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3 Deceptively Simple Challenges to Level Up Your Photography Skills

Do you find yourself taking the same types of shots over and over again? Are you looking for ways to improve your fundamental photography skills? Here are some things you can do to break old habits, discover new perspectives, and level up your photography along the way. (Edited by studio9)

Tree from unique angle

The low angle of this shot creates a mysterious atmosphere. I shot this without help from the viewfinder or Live View display, which trains your visualisation skills.


Self-imposed limitations: A great way to force yourself to get creative

Cameras nowadays have lots of convenient features. The more sophisticated the camera, the more it can do for us. And it always helps to have a quicker, more efficient way to achieve the shots that we want. 

But there is a downside to the convenience: Sometimes, we leave so much to the camera that it feels like it is the camera that takes the shots, not us. That's one reason why our shots start looking the same: We let our imaginations be determined by camera features and functions. 

It’s a fact that we use our imagination more when we have to work around limitations to achieve our goal. This is the concept behind the three challenges that we share in this article. Each challenge places restrictions on one different convenient shooting feature, and if you successfully tackle it, you will have mastered at least one important photography skill.

Ready? Let’s bring it on!


Challenge 1: Limit your focal lengths

This is perhaps the easiest task to start with, and will help you to acquire a sense of distance.


If you mainly use zoom lenses: Restrict yourself from using the zoom

Use the lens as you would a prime lens. I recommend limiting yourself to the three full-frame equivalent focal lengths of 35mm, 50mm, and 70mm. These are the typical focal lengths of wide-angle, standard, and medium telephoto lenses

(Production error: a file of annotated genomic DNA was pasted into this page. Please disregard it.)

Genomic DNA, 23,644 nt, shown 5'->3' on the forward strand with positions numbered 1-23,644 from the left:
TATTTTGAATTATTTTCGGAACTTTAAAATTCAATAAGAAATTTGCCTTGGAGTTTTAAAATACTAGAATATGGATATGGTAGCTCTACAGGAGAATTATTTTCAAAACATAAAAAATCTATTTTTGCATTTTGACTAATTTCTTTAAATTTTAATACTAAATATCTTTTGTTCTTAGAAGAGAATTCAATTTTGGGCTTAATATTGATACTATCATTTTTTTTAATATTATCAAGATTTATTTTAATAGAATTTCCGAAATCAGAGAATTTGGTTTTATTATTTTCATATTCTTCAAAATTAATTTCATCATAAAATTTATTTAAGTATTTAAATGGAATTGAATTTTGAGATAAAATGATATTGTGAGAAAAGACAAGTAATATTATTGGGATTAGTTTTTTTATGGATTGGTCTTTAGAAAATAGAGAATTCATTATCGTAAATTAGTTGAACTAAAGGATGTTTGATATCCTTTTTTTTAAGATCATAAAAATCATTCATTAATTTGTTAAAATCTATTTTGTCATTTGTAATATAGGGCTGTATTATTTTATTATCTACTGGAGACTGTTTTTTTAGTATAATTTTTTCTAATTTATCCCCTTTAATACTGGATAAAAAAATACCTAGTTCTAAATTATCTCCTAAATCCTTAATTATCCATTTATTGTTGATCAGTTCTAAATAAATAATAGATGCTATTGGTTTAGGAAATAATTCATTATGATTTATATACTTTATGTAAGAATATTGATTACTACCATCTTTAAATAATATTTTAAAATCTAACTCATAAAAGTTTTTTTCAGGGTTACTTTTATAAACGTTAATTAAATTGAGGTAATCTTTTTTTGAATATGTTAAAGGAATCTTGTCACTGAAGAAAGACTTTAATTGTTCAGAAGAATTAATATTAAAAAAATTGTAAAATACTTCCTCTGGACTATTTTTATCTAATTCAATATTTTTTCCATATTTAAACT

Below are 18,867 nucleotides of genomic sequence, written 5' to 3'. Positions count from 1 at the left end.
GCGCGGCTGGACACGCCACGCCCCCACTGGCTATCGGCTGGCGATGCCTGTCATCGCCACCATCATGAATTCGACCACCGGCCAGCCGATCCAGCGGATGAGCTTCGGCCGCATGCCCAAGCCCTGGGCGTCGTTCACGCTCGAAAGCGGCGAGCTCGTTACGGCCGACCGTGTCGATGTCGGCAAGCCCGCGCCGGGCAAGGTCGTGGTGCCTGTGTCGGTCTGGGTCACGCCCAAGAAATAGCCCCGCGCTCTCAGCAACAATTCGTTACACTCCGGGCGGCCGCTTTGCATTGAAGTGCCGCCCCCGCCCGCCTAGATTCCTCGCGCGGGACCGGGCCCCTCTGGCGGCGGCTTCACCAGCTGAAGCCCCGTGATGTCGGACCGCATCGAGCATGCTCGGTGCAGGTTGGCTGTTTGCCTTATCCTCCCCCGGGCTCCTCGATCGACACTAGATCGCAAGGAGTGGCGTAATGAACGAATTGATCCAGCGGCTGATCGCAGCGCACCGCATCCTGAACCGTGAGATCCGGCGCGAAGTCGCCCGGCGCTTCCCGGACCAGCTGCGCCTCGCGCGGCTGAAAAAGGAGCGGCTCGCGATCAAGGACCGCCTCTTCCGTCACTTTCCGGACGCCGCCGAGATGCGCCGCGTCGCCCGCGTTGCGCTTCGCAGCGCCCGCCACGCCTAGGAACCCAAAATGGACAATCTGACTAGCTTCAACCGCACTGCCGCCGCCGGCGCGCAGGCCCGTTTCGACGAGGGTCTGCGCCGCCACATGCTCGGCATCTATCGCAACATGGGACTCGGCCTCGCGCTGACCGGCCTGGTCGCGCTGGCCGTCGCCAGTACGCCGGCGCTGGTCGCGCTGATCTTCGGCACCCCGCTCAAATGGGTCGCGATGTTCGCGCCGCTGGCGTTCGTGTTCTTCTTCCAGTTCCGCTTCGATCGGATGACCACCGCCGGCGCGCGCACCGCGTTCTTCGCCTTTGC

If you are using an APS-C camera, you can get similar angles-of-view by shooting at approximately 22mm, 31mm and 44mm respectively.


Tape up your zoom ring

While it might be sufficient to promise yourself not to use the zoom, to prevent yourself from giving in to temptation, tape up your zoom ring. If you shoot with the determination not to remove the tape for the entire day, you just might discover something new.

Zoom ring taped down

The lens in the above image has been taped down at the 50mm position. Use tape that leaves as little residue as possible. I recommend using Permacel tape, which is a paper tape that sticks well with minimal residue. Masking tape or paper surgical tape also work well.


If you are already using prime lenses: Limit yourself to telephoto or ultra-wide-angle

The typical focal lengths used for street photography are in the range of 35mm, 50mm, and 70mm mentioned above. Some photographers also use focal lengths of 24mm and 100mm. However, if you are daring enough to try street photography with a lens that shoots more telephoto or wide-angle than that, it could get really interesting.

You will need a telephoto lens or ultra-wide-angle lens for this. It’s a great opportunity to finally break out the telephoto zoom lens in your double zoom kit that has been lying unused all this while.